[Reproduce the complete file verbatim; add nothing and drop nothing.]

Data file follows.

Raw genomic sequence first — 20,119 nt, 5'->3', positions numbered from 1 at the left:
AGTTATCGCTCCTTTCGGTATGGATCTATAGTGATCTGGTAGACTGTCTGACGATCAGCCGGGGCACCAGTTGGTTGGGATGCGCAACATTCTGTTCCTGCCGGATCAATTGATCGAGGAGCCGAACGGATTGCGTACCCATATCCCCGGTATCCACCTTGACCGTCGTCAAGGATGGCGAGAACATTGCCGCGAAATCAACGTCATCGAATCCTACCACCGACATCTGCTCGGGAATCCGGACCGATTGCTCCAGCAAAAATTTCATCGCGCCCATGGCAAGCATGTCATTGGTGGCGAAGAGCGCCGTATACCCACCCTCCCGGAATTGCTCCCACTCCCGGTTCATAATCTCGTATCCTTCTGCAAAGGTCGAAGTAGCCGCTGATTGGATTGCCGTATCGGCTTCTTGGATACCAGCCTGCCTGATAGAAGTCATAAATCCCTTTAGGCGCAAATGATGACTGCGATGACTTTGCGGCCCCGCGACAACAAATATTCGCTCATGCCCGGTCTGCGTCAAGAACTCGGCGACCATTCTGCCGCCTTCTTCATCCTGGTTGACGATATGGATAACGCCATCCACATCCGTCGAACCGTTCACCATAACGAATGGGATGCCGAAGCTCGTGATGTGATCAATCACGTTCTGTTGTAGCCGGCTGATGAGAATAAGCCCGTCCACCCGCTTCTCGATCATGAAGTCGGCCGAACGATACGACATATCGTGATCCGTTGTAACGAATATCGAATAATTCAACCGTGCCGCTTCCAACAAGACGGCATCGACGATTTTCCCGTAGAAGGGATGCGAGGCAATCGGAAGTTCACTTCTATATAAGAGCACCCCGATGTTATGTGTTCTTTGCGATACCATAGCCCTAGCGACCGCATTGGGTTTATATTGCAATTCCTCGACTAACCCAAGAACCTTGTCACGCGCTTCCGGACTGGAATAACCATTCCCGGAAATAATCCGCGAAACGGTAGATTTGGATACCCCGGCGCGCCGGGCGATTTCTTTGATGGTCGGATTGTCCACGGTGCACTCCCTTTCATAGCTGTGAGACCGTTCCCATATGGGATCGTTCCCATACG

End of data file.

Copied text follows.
Raw genomic sequence first — 20,119 nt, 5'->3', positions numbered from 1 at the left:
AGTTATCGCTCCTTTCGGTATGGATCTATAGTGATCTGGTAGACTGTCTGACGATCAGCCGGGGCACCAGTTGGTTGGGATGCGCAACATTCTGTTCCTGCCGGATCAATTGATCGAGGAGCCGAACGGATTGCGTACCCATATCCCCGGTATCCACCTTGACCGTCGTCAAGGATGGCGAGAACATTGCCGCGAAATCAACGTCATCGAATCCTACCACCGACATCTGCTCGGGAATCCGGACCGATTGCTCCAGCAAAAATTTCATCGCGCCCATGGCAAGCATGTCATTGGTGGCGAAGAGCGCCGTATACCCACCCTCCCGGAATTGCTCCCACTCCCGGTTCATAATCTCGTATCCTTCTGCAAAGGTCGAAGTAGCCGCTGATTGGATTGCCGTATCGGCTTCTTGGATACCAGCCTGCCTGATAGAAGTCATAAATCCCTTTAGGCGCAAATGATGACTGCGATGACTTTGCGGCCCCGCGACAACAAATATTCGCTCATGCCCGGTCTGCGTCAAGAACTCGGCGACCATTCTGCCGCCTTCTTCATCCTGGTTGACGATATGGATAACGCCATCCACATCCGTCGAACCGTTCACCATAACGAATGGGATGCCGAAGCTCGTGATGTGATCAATCACGTTCTGTTGTAGCCGGCTGATGAGAATAAGCCCGTCCACCCGCTTCTCGATCATGAAGTCGGCCGAACGATACGACATATCGTGATCCGTTGTAACGAATATCGAATAATTCAACCGTGCCGCTTCCAACAAGACGGCATCGACGATTTTCCCGTAGAAGGGATGCGAGGCAATCGGAAGTTCACTTCTATATAAGAGCACCCCGATGTTATGTGTTCTTTGCGATACCATAGCCCTAGCGACCGCATTGGGTTTATATTGCAATTCCTCGACTAACCCAAGAACCTTGTCACGCGCTTCCGGACTGGAATAACCATTCCCGGAAATAATCCGCGAAACGGTAGATTTGGATACCCCGGCGCGCCGGGCGATTTCTTTGATGGTCGGATTGTCCACGGTGCACTCCCTTTCATAGCTGTGAGACCGTTCCCATATGGGATCGTTCCCATACG